Why There is No Link Between Cancer & Mobile Phones

The way you measure a society’s soul is by the way that it treats its children.
Nelson Mandela

Issue No. 93 – 13th August 2010

Welcome to Kidz Newz especially to all new subscribers.  Kidz Newz is a regular newsletter with information and teaching tips for anyone involved with young children. You are receiving this because you have attended one of my workshops, purchased a book, or you have requested to be on the mailing list. Thank you. Please forward this to anyone you feel it may be of interest to. Feedback is welcome.

PD Update

Let’s Just Play

Tuesday 31st August 2010 – 3.30-5.30pm, Connolly Community Centre, Glenelg Place, Connolly (Perth, Western Australia) – Cost: $66.00

This workshop will focus on simple equipment to engage children’s interest, such as scarves, ribbon sticks, balls and hoops, parachutes and rainbow rings. Engaged children learn better. Suitable for music specialists, teachers of K-3 and childcare workers.

Book directly with me at info@kidzfizbiz.com or 0410 642 781 or via the website. Flyers with enrolment form attached have been sent to schools.

Employment Opportunity – Be your own boss!

Looking for a part-time teaching opportunity? Love working with children? Love teaching music and movement? I am looking for people to train to run their own business as Kidz-Fiz-Biz operators. Good retruns and lots of fun. If this is something of interest to you now or in the future, please contact me at info@kidzfizbiz.com or phone 0410 642 781.

Why is there no link between Cancer & Mobile Phones?

I recently attended a seminar given by Scientist John Jacob and enjoyed it so much I am now a subscriber to ‘Making Sense of Science‘. The following article is from the June 2010 Issue which I reproduce with his kind permission. You might like to test out the children in your science class with the header as the teaser question. I recommend John’s newsletter.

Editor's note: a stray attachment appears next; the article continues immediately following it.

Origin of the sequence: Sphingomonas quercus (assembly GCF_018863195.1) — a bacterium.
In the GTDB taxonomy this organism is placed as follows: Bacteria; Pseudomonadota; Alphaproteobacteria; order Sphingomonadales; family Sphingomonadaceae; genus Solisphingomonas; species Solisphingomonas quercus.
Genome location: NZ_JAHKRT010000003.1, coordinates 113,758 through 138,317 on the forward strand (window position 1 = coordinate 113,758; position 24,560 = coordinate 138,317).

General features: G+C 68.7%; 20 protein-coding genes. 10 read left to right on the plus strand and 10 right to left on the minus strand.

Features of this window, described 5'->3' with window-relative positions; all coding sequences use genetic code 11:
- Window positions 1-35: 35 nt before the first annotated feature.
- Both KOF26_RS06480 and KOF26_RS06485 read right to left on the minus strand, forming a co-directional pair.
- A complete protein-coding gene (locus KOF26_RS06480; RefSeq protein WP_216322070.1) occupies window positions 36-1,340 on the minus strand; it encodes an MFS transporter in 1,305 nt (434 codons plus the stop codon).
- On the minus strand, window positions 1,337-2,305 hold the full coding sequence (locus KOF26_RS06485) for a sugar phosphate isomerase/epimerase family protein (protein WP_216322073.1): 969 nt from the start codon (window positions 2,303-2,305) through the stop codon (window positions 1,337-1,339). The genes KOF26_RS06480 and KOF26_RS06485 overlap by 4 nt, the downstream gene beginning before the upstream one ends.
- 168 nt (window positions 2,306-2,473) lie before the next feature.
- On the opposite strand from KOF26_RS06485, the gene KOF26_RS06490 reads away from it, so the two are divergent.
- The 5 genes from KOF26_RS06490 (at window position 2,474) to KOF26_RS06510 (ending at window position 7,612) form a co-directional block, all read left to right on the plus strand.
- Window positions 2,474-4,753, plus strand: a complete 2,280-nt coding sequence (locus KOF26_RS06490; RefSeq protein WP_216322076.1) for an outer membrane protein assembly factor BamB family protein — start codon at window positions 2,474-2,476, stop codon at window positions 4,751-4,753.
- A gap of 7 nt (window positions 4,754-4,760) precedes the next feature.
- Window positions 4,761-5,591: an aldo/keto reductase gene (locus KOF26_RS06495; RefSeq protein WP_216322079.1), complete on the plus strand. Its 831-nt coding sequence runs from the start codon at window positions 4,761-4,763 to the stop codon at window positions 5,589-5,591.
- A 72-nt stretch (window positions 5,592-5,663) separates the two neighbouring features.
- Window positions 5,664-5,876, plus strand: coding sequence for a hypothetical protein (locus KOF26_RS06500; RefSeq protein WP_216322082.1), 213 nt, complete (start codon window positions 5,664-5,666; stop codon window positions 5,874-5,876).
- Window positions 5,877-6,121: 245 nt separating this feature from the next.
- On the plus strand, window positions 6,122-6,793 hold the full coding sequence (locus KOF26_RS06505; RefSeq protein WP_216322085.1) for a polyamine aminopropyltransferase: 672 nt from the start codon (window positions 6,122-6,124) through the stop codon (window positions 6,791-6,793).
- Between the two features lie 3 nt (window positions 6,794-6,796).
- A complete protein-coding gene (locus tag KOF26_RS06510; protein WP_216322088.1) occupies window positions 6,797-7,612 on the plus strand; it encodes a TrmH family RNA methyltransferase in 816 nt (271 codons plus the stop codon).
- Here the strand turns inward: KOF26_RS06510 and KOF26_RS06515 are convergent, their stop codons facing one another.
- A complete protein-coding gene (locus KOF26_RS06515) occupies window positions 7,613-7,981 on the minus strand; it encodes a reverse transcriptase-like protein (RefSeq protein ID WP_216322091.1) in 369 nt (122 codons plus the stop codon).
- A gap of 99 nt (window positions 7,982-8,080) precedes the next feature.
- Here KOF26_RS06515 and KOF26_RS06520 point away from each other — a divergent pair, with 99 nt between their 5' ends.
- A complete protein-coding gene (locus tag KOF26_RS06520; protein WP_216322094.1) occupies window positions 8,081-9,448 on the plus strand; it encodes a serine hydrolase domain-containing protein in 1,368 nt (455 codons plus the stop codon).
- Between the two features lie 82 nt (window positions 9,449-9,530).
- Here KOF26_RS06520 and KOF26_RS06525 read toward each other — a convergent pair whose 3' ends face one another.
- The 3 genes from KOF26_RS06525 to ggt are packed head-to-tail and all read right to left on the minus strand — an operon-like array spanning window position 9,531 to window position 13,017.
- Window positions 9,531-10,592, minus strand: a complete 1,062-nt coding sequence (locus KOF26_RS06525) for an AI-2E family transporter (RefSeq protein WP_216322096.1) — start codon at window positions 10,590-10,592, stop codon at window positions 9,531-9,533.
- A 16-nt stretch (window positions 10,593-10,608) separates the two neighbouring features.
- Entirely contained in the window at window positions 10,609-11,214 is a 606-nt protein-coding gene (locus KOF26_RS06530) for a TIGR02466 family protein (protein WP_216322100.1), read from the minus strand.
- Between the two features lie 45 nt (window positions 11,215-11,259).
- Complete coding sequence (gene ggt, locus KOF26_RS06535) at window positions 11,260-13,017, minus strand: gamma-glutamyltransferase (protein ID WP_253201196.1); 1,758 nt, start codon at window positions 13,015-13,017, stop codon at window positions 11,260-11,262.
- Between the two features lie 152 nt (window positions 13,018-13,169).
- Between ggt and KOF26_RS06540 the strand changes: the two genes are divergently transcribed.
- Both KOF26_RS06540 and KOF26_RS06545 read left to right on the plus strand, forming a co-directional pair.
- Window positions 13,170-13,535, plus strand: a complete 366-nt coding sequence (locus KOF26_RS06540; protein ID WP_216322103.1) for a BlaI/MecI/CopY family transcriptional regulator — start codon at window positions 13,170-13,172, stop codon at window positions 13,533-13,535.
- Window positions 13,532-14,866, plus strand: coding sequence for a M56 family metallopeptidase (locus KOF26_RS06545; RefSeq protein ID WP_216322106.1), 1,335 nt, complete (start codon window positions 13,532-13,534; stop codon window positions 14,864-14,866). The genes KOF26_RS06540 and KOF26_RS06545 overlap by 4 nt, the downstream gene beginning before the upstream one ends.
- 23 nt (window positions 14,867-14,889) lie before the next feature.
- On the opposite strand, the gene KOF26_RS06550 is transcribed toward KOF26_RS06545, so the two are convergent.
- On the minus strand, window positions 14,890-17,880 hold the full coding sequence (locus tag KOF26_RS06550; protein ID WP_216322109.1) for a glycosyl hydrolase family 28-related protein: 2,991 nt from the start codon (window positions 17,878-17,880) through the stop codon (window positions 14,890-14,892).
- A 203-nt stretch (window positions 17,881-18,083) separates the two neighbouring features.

Two large studies in Europe recently failed to find any link between mobile phones and cancer. How is that possible?

For years everybody “knew” that mobile phones were somehow killing us with radiation. Is this an example of a myth that became an accepted, unquestioned fact through repetition in the media? Did people jump to this dodgy conclusion without any evidence and in spite of sound, well-established scientific facts? Yes, that’s pretty much what happened.

To respond or send a personal message to me, go to my contact page or visit me at www.johnsjacob.com. Also, you can now see me on YouTube at TheInnovationGuru.

Why exactly does mobile phone radiation have no effect upon us, and how can we be so sure? It’s a question of the radiation’s wavelength and power. Electromagnetic waves around the 10cm mark don’t have enough “kick” to break chemical bonds found in human cells and DNA. Besides, the amount of energy absorbed by the body from a mobile phone is roughly the amount required to power a digital watch. We’ve heard the statement, “There is no known way for mobile phone radiation to cause cancer.” But what about the ways that are UNKNOWN?

Are there unknown ways that mobile phones might be damaging our cells and our DNA? This confused and mistaken belief was created by sloppy communication. Rather than the above statement, a more accurate statement would be the following, “All of the ways in which cell phone radiation is absorbed by the human body are known, and none of them result in cell damage of any sort, much less cancer. All of the kinds of radiation that cause cancer are known, and none of them can be found coming out of your phone.”

Can you see how the two versions might be interpreted in opposite ways? The first statement might be seen to imply that it is happening and we don’t know why. The other statement more clearly explains that it isn’t happening because it doesn’t happen, and it doesn’t happen because there are no physical means by which it can happen.

These massive European studies were done using the health records of thousands of people over many years during which time mobile phone usage was exploding. It is no surprise that they were unable to detect any connection between mobile phones and cancer. For more information on these studies and the reasons they “failed”, visit this link.

The medical researchers discovered nothing more or less than that which physicists had predicted. When a “theory” is correct, it makes accurate predictions of things before they are observed.

Maybe there is some kind of radiation we don’t know about yet? If that is so, then maybe there are also some new numbers between 0 and 9 that haven’t been noticed yet. Let’s see: there’s 1, and of course 2, yes we know about that one already, and 3 …

All radiation has a wavelength and a frequency, and these are represented by numbers from 0 to as high as you can measure. None of them are in any way hidden from our view. Sure, there are mysteries and things in the universe that are unknown to us at this time, but there are also plenty of things that science has fully exposed, and about which we know all there is to know.